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What Google can learn from Microsoft about strategy


Microsoft's filing last week of a complaint against Google with the European Competition Commission is somewhat cynical considering their own competition woes and their failed strategy to thwart the accusations of the competition authorities on both sides of the Atlantic. In the end they paid billions of dollars in fines and their reputation was damaged.

By attacking Google through the European competition authorities Redmond is acknowledging that despite their strong business position they are worried enough about Google to take their fight into the regulatory space, a bit like a child running to the teacher to report the unfairness of another when things aren't going her way.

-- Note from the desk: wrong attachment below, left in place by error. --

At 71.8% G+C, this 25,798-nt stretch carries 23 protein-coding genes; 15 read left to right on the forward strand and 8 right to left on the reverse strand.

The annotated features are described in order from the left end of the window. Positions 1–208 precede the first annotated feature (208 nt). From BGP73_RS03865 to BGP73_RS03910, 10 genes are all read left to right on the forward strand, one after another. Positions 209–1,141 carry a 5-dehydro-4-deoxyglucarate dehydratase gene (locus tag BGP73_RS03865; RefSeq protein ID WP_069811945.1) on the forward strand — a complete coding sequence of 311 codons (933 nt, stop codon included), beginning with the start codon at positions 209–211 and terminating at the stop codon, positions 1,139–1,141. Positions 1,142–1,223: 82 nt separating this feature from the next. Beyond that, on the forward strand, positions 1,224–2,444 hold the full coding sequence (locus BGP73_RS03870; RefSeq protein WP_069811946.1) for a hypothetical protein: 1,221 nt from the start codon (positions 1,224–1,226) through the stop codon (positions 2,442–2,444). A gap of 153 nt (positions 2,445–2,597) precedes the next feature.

Google would do well to think strategically about their approach to both the Microsoft attack and the European competition authorities. Perception is reality and at the moment Google still holds the perceptual high ground. They can hold onto this high ground by thinking through how their approach will impact both perceptually and legally.

As Microsoft found out, a purely brute force legal denial of the accusations did little to alter perceptions and in the end they nearly faced break-up at the hands of the authorities. Google are in the fortunate position to be able to learn from Microsoft's mistakes and to take a strategic approach which helps them not only survive the attack but also maintain the perceptual high ground.